Further, the expansion of Major League baseball from eight to 16 teams in 1901 meant that more managers were needed and the talent pool was small. So what better way to pick up a manager than to assign one of the players the managerial job (and toss in a couple hundred bucks for his troubles)? In 1901, four of the eight American League managers were player-managers. In the more established National Leage three of eight managers were player-managers. This trend continued for most of the Deadball Era (although not in those proportions). If you look at just the World Series, player-managers rule for much of the Deadball Era, especially early. Between 1901 and 1912 at least one team was managed by an active player in each Series except two. In both of those, 1905 and 1911, John McGraw faced off against Connie Mack. But in 1903 player-manager Jimmie Collins won. In ’06 it was Fielder Jones; in ’07 and ’08 it’s Frank Chance. In 1909 Fred Clarke played left field and managed Pittsburgh, in 1912 it was Jake Stahl as both first baseman and manager for Boston.

The rest of the Deadball Era saw a continued use of player-managers, but they were being less successful. Between 1913 and 1920, only Bill Carrigan at Boston in both 1915 and 1916 (44 games played in ’15, 33 in ’16), and Tris Speaker in 1920 were player-managers who led their team to the World Series (each happened to win). In the 1920s Rogers Hornsby in 1926 and Bucky Harris in 1924 were successful player-managers. In the 1930s you get something  of a rebirth with Bill Terry, Frankie Frisch, Charlie Grimm, Joe Cronin, and Gabby Hartnett all winning pennants (although Grimm, Cronin, and Hartnett’s teams all lose). The 1940s, a time that, because of a lack of players, should have produced mostly managers who were done with playing in the field gave us only Leo Durocher and Lou Boudreau as successful player-managers. It it should be noted that both had their greatest success on either side of the war. Boudreau became the last player-manager to win the World Series. The trend away from player-managers continued into the 1950s. Solly Hemus was at St. Louis in 1959 (he got into around 30 games), and appears (I may have missed one or two) to have ended the tradition until Pete Rose shows up in the 1980s.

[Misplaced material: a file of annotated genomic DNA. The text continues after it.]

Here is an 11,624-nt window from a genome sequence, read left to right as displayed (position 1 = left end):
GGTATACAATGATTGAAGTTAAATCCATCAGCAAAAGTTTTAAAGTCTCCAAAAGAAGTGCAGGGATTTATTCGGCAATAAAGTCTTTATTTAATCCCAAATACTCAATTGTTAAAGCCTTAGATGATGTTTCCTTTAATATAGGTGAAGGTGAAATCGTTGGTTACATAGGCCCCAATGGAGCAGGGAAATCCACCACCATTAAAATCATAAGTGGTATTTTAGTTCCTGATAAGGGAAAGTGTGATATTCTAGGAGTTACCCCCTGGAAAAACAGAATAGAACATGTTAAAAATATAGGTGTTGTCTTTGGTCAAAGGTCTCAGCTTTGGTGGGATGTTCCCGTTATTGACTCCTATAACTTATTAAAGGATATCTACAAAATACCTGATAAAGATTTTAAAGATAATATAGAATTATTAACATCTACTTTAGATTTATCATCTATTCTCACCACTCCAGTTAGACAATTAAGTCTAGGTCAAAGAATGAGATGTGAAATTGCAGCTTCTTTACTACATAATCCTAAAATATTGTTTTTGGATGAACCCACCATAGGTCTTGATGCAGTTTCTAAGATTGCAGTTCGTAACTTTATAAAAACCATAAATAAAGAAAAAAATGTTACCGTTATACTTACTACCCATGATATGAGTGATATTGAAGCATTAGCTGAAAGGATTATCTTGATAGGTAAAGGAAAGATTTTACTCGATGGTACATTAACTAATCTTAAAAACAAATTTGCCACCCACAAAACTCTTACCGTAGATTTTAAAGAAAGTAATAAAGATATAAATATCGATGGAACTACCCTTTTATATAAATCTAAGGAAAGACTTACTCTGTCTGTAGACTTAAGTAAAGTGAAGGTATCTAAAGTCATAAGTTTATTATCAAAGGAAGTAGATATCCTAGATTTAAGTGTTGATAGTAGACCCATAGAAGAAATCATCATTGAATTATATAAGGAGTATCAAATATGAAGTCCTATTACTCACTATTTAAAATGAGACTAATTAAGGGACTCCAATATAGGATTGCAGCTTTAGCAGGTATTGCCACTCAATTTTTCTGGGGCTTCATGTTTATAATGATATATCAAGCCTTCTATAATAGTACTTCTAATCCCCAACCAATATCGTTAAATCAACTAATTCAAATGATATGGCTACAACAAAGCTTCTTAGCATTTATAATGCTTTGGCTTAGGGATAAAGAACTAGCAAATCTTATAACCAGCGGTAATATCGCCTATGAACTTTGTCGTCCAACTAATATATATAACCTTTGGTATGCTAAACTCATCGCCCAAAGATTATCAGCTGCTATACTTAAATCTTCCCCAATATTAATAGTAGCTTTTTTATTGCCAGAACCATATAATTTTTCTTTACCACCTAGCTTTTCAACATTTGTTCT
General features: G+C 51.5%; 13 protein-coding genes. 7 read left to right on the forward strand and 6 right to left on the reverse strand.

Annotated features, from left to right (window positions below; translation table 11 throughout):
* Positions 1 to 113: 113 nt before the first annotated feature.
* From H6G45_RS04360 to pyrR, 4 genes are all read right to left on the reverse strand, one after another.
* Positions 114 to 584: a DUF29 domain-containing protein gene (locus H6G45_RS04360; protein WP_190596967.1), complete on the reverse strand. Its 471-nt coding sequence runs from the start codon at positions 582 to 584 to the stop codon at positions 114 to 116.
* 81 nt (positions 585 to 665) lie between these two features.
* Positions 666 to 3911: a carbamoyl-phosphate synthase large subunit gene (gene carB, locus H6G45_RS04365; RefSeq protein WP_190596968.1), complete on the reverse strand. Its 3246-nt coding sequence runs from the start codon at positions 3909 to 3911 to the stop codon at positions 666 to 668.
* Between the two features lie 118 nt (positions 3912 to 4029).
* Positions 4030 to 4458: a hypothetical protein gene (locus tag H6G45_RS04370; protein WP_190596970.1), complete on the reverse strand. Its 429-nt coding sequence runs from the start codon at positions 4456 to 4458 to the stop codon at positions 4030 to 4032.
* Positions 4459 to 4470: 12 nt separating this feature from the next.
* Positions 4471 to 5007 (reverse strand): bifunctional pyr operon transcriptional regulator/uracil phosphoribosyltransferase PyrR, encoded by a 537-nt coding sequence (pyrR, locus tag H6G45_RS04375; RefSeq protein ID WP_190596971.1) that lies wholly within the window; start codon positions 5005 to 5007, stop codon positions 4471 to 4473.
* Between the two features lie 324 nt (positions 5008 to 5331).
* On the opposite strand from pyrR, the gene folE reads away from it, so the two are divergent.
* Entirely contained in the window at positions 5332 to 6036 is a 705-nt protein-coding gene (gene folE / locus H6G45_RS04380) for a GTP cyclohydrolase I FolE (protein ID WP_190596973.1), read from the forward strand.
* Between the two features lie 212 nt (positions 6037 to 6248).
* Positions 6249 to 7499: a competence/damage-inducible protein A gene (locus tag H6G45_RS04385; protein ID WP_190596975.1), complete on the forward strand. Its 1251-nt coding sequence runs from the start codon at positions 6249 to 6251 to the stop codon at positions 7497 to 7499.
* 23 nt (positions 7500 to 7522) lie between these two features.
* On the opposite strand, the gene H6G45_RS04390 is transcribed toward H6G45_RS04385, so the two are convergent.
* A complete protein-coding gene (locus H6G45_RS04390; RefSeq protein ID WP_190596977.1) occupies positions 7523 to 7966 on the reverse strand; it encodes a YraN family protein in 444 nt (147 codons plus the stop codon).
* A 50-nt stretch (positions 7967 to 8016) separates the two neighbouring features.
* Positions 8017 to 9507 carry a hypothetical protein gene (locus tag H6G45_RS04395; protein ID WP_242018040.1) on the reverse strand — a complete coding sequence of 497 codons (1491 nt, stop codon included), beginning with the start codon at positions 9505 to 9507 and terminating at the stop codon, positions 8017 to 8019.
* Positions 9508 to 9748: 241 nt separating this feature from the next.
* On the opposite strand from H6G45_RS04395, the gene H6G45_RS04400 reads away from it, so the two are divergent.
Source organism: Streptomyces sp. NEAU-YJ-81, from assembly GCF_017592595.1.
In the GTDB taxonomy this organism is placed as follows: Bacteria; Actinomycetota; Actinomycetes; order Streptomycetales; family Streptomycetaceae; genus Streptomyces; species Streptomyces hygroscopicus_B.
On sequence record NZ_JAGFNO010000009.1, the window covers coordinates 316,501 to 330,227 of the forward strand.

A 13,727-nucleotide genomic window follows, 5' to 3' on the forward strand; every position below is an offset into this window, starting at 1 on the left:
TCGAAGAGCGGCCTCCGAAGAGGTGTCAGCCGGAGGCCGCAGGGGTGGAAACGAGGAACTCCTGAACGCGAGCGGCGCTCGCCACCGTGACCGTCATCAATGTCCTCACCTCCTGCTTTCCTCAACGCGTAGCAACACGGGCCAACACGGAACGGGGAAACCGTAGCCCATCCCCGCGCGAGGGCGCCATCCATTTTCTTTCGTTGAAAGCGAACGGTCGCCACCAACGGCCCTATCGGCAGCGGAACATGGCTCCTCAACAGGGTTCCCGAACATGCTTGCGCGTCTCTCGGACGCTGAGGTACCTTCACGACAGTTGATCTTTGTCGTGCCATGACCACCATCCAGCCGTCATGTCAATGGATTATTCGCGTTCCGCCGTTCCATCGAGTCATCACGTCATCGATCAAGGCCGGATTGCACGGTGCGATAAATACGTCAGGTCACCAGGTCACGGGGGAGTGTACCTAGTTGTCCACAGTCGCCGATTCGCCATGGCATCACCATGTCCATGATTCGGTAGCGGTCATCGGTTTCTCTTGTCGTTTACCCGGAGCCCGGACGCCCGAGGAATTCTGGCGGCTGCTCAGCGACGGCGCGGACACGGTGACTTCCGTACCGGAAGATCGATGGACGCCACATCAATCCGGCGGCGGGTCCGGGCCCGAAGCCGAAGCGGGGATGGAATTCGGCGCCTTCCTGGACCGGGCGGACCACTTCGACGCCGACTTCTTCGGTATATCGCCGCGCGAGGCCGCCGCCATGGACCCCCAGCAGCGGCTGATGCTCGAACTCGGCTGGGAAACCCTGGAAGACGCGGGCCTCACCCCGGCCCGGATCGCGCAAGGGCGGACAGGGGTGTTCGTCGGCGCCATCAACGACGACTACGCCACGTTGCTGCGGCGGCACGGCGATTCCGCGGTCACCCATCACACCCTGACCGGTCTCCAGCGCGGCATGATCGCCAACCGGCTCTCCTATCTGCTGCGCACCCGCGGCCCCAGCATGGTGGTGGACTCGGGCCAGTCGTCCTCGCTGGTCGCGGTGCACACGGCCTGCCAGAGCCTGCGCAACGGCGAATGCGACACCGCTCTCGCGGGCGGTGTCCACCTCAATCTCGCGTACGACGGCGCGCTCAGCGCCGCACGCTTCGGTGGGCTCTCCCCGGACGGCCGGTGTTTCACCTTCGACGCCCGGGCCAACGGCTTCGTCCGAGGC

So why did the tradition end? I’ll be honest, I’m not certain. I have some guesses, and that’s all they are.

1. As teams got more professional, a full-time manager was necessary.

2. Expanding rosters made it difficult for part-time managers to spend the time necessary to address the needs of individual players, especially bench players.

3. Once you get beyond 1910, full-time “professional” managers are almost always more successful than player-managers.

4. It’s easier for a full-time manager to act as a buffer between players and press than it is for a player-manager.

5. Full-time managers don’t have to worry about their individual stats, other than win/loss record.

I’m sure there are others. Feel free to add your own to the list.

Tom, Dick, and Larry: Tom

May 24, 2010

Tommy Leach

Going to take the occasion of my return to something like normal around here to write about three players from baseball’s Stone Age that are worth remembering. As you know if you’ve read much of my stuff, I’m concerned that the players who were the foundation of the game are more or less ignored by modern players and fans. Here’s a small chance to recall a few of them.

Tommy Leach got to the Major Leagues with the Giants in 1898, managed to get into no games, and ended up being sent to the Louisville Colonels (then a National League team). When the NL contracted to eight teams from twelve in 1900, Leach and many of his teammates (including Honus Wagner and Fred Clarke) made the trek across Ohio to Pittsburgh and settled in with the Pirates. In 1901 he became the regular Pirates third baseman, hitting .305 with 153 total bases in only 95 games. For the next several years, Leach wandered all over the batting order, sometimes leading off, occasionally hitting third, one year as low as sixth. He finally settled in the two slot and about the same time (1907) became the regular center fielder. He had good speed, a decent arm, and range and was to remain in center through 1911, when he suffered a series of injuries. In 1912, he went to the Cubs in a trade. He stayed with Chicago through 1914, when to Cincinnati in 1915, then was out of the majors. He made a brief comeback in 1918, a war year (World War I), playing 30 games as a backup outfielder for the Pirates. He was 40 and done. He hung on in the minors for a while, but settled finally in Florida, where he managed a few years in the Florida State League. He died in 1969, the last surviving Pirate from the 1903 World Series.